The Rise of Indices is Changing the Face of Investing

Written By: Angana Jacob and Sunjiv Mainie
Written by Angana Jacob and Sunjiv Mainie

Executive Summary

A confluence of factors including technology, regulation, investor skepticism of manager skill, and fee-consciousness, has favored the rise of index investing. The pace of growth and complexity of change make it difficult for investors and managers to stay informed about these critical trends. In this report, we provide an overview of the rise of indexing, as well as its impact, both realized and potential, on the asset management industry.

The first half of the paper outlines the key trends in indexing and fund management, specifically:

  1. Fees are under pressure. Changes in technology and economies of scale have helped commoditize beta;
  2. Product scope is continually broadening, with index-based investing making inroads into active management. Smart beta and the growing interest in hedge fund beta paves the way for further growth of passive index funds at the expense of active management; and
  3. Technology advances allow for mass customization and an increased focus on outcomes. The outcomes required by individual and institutional market participants are becoming critical—index funds may benefit due to their low cost and heightened transparency.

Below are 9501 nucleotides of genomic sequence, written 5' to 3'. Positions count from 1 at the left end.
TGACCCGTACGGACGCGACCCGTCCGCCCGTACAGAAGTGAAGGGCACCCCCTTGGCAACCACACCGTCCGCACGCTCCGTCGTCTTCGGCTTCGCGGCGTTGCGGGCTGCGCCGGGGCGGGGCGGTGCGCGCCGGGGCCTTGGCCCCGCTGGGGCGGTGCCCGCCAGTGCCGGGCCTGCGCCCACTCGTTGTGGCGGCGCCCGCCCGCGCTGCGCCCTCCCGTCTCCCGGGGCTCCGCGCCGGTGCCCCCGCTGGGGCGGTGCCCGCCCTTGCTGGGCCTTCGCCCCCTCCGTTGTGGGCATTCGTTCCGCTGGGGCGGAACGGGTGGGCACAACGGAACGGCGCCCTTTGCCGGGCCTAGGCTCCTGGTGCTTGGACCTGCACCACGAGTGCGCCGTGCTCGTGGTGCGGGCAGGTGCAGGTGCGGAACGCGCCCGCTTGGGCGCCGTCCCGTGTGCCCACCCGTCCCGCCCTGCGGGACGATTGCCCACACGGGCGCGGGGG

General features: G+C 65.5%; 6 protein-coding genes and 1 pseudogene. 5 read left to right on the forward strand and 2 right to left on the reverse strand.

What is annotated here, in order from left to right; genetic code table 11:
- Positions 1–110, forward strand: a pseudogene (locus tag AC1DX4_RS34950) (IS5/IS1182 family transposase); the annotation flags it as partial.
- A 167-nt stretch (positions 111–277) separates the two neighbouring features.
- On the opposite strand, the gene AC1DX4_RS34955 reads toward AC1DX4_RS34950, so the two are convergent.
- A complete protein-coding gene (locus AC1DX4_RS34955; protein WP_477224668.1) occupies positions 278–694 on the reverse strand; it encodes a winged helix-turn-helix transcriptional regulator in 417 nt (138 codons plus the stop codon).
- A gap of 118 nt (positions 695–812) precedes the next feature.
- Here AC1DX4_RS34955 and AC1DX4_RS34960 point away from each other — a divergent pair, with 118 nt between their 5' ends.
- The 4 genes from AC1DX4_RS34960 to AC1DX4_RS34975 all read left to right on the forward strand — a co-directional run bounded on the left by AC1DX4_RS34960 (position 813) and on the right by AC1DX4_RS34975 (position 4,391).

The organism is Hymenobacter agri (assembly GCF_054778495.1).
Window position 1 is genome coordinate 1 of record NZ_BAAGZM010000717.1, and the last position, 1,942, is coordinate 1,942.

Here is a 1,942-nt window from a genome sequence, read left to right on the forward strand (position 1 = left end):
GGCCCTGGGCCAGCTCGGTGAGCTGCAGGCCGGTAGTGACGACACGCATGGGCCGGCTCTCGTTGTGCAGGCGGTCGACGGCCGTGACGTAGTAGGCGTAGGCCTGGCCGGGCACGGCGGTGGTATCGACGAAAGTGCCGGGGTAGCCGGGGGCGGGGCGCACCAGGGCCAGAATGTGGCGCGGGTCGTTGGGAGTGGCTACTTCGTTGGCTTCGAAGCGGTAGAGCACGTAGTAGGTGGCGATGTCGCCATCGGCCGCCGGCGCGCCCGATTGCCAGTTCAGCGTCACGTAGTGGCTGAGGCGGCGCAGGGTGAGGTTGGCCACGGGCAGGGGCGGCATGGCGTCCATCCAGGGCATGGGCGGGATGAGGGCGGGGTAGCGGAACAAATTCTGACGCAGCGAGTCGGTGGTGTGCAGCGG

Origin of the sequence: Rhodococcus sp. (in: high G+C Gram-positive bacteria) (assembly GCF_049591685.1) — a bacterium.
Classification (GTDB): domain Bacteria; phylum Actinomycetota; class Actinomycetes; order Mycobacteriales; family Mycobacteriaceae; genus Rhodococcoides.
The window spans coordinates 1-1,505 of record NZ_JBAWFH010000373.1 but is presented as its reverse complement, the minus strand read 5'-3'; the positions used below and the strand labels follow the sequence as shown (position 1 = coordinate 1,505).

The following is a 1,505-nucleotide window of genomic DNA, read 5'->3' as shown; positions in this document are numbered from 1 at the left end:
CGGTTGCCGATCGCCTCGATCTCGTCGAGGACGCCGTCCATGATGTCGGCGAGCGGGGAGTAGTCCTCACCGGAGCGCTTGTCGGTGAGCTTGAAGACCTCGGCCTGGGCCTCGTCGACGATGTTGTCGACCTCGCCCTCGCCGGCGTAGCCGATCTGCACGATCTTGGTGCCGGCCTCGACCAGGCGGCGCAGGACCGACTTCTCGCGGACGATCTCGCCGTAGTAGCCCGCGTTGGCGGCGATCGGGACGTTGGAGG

The second section of our report focuses on the changes to the asset management industry and reviews the topics that are commonly discussed in the context of a highly indexed future:

  1. Can passive investing grow too large? With large inflows into passive index funds, this is an oft-repeated question. We elaborate why this should not be a practical concern.
  2. With returns being demystified and unbundled, what are the potential implications for active management? The breakdown of returns into factors has enabled investors to be much more discerning regarding what they may be willing to pay higher fees for. This may have significant implications for fee structure and the industry as a whole.
  3. The changed definitions of beta and passive investing. Passive investing and beta have evolved considerably from their origins.

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